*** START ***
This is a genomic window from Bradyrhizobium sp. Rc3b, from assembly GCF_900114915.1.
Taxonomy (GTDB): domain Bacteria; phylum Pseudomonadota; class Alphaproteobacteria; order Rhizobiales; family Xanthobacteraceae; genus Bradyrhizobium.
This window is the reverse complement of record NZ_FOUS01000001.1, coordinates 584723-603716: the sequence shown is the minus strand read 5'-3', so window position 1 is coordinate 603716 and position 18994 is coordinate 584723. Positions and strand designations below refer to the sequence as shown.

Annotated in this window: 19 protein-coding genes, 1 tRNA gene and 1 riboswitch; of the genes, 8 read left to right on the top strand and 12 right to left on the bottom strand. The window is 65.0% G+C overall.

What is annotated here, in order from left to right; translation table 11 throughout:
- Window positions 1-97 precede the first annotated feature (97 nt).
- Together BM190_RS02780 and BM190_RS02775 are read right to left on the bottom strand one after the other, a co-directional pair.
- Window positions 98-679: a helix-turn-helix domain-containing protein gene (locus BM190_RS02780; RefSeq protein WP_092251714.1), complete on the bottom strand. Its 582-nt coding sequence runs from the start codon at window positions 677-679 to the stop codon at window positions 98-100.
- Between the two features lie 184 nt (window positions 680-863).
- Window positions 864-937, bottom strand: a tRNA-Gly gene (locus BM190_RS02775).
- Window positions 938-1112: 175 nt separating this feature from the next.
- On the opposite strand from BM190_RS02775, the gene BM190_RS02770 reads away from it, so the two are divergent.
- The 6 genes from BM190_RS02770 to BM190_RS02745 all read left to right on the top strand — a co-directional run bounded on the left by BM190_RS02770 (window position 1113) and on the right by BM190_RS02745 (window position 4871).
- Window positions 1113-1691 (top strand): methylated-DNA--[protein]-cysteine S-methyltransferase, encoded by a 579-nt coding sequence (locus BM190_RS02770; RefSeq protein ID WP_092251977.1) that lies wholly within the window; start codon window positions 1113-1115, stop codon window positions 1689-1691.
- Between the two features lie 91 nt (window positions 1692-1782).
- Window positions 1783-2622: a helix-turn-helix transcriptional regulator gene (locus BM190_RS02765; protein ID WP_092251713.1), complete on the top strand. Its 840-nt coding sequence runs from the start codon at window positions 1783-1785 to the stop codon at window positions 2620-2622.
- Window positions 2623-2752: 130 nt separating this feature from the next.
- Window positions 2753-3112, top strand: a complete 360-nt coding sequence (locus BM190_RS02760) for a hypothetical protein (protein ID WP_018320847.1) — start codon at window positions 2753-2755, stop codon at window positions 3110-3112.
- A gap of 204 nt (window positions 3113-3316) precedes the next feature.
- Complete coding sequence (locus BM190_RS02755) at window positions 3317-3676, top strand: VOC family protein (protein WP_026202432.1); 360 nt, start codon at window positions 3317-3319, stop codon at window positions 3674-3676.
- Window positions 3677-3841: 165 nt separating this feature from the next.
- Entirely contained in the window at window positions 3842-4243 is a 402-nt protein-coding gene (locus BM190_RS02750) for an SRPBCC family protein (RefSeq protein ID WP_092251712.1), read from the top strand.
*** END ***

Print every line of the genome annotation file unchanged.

This is a genomic window from Bradyrhizobium sp. Rc3b, from assembly GCF_900114915.1.
Taxonomy (GTDB): domain Bacteria; phylum Pseudomonadota; class Alphaproteobacteria; order Rhizobiales; family Xanthobacteraceae; genus Bradyrhizobium.
This window is the reverse complement of record NZ_FOUS01000001.1, coordinates 584723-603716: the sequence shown is the minus strand read 5'-3', so window position 1 is coordinate 603716 and position 18994 is coordinate 584723. Positions and strand designations below refer to the sequence as shown.

Annotated in this window: 19 protein-coding genes, 1 tRNA gene and 1 riboswitch; of the genes, 8 read left to right on the top strand and 12 right to left on the bottom strand. The window is 65.0% G+C overall.

What is annotated here, in order from left to right; translation table 11 throughout:
- Window positions 1-97 precede the first annotated feature (97 nt).
- Together BM190_RS02780 and BM190_RS02775 are read right to left on the bottom strand one after the other, a co-directional pair.
- Window positions 98-679: a helix-turn-helix domain-containing protein gene (locus BM190_RS02780; RefSeq protein WP_092251714.1), complete on the bottom strand. Its 582-nt coding sequence runs from the start codon at window positions 677-679 to the stop codon at window positions 98-100.
- Between the two features lie 184 nt (window positions 680-863).
- Window positions 864-937, bottom strand: a tRNA-Gly gene (locus BM190_RS02775).
- Window positions 938-1112: 175 nt separating this feature from the next.
- On the opposite strand from BM190_RS02775, the gene BM190_RS02770 reads away from it, so the two are divergent.
- The 6 genes from BM190_RS02770 to BM190_RS02745 all read left to right on the top strand — a co-directional run bounded on the left by BM190_RS02770 (window position 1113) and on the right by BM190_RS02745 (window position 4871).
- Window positions 1113-1691 (top strand): methylated-DNA--[protein]-cysteine S-methyltransferase, encoded by a 579-nt coding sequence (locus BM190_RS02770; RefSeq protein ID WP_092251977.1) that lies wholly within the window; start codon window positions 1113-1115, stop codon window positions 1689-1691.
- Between the two features lie 91 nt (window positions 1692-1782).
- Window positions 1783-2622: a helix-turn-helix transcriptional regulator gene (locus BM190_RS02765; protein ID WP_092251713.1), complete on the top strand. Its 840-nt coding sequence runs from the start codon at window positions 1783-1785 to the stop codon at window positions 2620-2622.
- Window positions 2623-2752: 130 nt separating this feature from the next.
- Window positions 2753-3112, top strand: a complete 360-nt coding sequence (locus BM190_RS02760) for a hypothetical protein (protein ID WP_018320847.1) — start codon at window positions 2753-2755, stop codon at window positions 3110-3112.
- A gap of 204 nt (window positions 3113-3316) precedes the next feature.
- Complete coding sequence (locus BM190_RS02755) at window positions 3317-3676, top strand: VOC family protein (protein WP_026202432.1); 360 nt, start codon at window positions 3317-3319, stop codon at window positions 3674-3676.
- Window positions 3677-3841: 165 nt separating this feature from the next.
- Entirely contained in the window at window positions 3842-4243 is a 402-nt protein-coding gene (locus BM190_RS02750) for an SRPBCC family protein (RefSeq protein ID WP_092251712.1), read from the top strand.